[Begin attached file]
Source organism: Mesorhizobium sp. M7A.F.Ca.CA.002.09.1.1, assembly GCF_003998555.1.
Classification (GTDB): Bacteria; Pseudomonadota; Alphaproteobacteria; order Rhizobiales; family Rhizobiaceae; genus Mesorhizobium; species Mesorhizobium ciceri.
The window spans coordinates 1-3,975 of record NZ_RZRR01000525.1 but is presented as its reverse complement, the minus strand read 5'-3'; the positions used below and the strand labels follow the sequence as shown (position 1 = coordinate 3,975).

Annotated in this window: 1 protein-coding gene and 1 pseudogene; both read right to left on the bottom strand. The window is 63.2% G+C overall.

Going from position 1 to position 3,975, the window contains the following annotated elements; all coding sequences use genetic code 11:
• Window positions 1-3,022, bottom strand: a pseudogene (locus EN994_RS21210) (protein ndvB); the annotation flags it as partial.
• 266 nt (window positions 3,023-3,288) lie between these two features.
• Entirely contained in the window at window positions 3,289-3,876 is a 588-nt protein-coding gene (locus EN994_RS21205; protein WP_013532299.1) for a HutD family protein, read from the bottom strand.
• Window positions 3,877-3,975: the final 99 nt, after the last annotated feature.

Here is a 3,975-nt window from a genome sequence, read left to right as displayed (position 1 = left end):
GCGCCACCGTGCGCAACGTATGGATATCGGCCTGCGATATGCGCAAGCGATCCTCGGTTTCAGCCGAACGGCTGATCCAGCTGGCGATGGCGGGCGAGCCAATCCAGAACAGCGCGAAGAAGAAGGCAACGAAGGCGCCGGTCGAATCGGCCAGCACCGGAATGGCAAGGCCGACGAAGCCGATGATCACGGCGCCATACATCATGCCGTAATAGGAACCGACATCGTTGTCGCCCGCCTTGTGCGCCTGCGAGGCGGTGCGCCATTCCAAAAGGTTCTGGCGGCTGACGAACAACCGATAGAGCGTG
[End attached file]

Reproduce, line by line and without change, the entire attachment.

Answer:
Source organism: Mesorhizobium sp. M7A.F.Ca.CA.002.09.1.1, assembly GCF_003998555.1.
Classification (GTDB): Bacteria; Pseudomonadota; Alphaproteobacteria; order Rhizobiales; family Rhizobiaceae; genus Mesorhizobium; species Mesorhizobium ciceri.
The window spans coordinates 1-3,975 of record NZ_RZRR01000525.1 but is presented as its reverse complement, the minus strand read 5'-3'; the positions used below and the strand labels follow the sequence as shown (position 1 = coordinate 3,975).

Annotated in this window: 1 protein-coding gene and 1 pseudogene; both read right to left on the bottom strand. The window is 63.2% G+C overall.

Going from position 1 to position 3,975, the window contains the following annotated elements; all coding sequences use genetic code 11:
• Window positions 1-3,022, bottom strand: a pseudogene (locus EN994_RS21210) (protein ndvB); the annotation flags it as partial.
• 266 nt (window positions 3,023-3,288) lie between these two features.
• Entirely contained in the window at window positions 3,289-3,876 is a 588-nt protein-coding gene (locus EN994_RS21205; protein WP_013532299.1) for a HutD family protein, read from the bottom strand.
• Window positions 3,877-3,975: the final 99 nt, after the last annotated feature.

Here is a 3,975-nt window from a genome sequence, read left to right as displayed (position 1 = left end):
GCGCCACCGTGCGCAACGTATGGATATCGGCCTGCGATATGCGCAAGCGATCCTCGGTTTCAGCCGAACGGCTGATCCAGCTGGCGATGGCGGGCGAGCCAATCCAGAACAGCGCGAAGAAGAAGGCAACGAAGGCGCCGGTCGAATCGGCCAGCACCGGAATGGCAAGGCCGACGAAGCCGATGATCACGGCGCCATACATCATGCCGTAATAGGAACCGACATCGTTGTCGCCCGCCTTGTGCGCCTGCGAGGCGGTGCGCCATTCCAAAAGGTTCTGGCGGCTGACGAACAACCGATAGAGCGTG